This busy, buzzing hive of stellar activity can be found near the center of our galaxy, in the Sagittarius spiral arm of the Milky Way. Overall, it takes up nearly 7 full degrees of the sky and contains some of the most beautiful celestial regions in our galaxy; from the famous Eagle nebula — along with its many layers, like the Pillars of Creation and the Fairy of the Eagle nebula (all on the far right) — to Messier 17, or the Omega nebula (pictured near the center).
Also pictured are a few notable groupings of stars, like the Messier 25 open cluster (located in the upper left) and the lesser-known M24 cluster (otherwise known as the Sagittarius Star Cloud). M25 alone spans approximately 20 light-years across and inhabits a region of space about 2,000 light-years from Earth, which makes it much closer to us than many of the other regions contained wherein. M24, on the other-hand, is a lot more expansive. It stretches more than 600 light-years in length, with over one thousand stars visible in one single field of view.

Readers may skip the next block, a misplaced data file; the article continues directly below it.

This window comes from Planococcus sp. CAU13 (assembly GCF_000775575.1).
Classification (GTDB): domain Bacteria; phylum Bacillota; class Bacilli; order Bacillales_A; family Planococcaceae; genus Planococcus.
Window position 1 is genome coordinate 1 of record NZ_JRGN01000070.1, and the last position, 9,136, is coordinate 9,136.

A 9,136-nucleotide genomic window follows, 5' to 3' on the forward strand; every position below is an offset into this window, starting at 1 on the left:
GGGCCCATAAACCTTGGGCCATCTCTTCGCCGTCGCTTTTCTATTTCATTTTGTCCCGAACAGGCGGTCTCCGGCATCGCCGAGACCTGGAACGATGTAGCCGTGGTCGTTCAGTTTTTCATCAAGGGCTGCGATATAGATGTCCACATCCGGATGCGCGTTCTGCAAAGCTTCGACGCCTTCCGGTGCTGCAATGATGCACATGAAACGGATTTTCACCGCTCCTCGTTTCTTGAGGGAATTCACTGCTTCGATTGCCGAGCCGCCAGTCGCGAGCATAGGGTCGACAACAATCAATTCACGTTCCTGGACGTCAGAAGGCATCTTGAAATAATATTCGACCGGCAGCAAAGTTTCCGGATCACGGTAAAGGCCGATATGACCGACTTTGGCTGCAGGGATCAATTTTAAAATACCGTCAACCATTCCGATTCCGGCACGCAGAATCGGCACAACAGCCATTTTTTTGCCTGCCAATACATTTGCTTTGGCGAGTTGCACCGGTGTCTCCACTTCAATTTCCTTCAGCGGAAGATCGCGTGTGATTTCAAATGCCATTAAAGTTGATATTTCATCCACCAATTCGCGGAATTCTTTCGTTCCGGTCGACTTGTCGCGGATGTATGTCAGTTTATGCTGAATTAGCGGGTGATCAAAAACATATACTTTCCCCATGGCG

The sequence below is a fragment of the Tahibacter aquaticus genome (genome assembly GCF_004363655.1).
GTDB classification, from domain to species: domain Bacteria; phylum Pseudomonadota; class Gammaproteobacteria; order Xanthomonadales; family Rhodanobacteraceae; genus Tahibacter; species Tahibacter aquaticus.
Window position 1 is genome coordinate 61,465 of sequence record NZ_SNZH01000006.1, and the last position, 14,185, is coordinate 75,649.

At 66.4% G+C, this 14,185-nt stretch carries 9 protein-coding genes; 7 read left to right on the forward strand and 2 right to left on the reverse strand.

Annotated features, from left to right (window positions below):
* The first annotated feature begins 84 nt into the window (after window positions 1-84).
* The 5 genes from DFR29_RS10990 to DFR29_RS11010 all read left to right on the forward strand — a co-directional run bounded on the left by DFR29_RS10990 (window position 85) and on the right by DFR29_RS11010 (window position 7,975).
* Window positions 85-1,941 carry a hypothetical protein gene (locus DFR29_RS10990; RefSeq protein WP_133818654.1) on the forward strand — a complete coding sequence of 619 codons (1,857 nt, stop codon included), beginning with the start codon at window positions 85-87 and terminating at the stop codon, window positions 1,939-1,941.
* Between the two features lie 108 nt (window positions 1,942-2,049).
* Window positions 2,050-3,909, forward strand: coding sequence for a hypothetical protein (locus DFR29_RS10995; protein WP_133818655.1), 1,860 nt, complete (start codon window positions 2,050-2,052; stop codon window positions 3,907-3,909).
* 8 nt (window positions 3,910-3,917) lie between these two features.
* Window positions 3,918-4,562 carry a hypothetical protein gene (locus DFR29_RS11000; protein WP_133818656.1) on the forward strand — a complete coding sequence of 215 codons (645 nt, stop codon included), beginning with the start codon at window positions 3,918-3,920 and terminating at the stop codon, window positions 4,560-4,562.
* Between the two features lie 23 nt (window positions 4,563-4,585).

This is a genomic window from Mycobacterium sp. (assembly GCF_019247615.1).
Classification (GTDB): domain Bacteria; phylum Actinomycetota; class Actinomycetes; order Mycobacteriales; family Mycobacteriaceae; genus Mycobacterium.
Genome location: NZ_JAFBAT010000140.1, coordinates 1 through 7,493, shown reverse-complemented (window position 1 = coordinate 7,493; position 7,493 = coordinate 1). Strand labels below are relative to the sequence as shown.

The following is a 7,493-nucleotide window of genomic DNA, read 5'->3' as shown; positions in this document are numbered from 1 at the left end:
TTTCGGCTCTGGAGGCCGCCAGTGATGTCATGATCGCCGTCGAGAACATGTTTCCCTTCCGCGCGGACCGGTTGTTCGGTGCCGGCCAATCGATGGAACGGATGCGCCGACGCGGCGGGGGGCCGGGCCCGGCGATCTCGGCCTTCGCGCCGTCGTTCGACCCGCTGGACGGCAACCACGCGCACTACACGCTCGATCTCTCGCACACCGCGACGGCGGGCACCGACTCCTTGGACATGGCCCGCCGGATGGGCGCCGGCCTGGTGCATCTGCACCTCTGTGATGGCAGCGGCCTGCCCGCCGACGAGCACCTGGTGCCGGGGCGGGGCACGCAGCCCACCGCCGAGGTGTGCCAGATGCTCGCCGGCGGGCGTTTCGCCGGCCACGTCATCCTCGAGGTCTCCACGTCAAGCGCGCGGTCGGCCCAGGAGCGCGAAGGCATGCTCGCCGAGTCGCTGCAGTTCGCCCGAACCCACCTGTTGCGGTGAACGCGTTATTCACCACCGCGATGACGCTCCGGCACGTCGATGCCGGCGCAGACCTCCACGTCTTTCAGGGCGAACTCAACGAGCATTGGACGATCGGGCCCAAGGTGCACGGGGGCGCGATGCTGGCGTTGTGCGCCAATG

A Closer Look At These Regions:
All of these regions were found by Charles Messier: a legendary astronomer most famous for his work on what's now called the Messier Catalog.
Other Beautiful Messier Objects:
See a larger image (courtesy of NASA's APOD) here.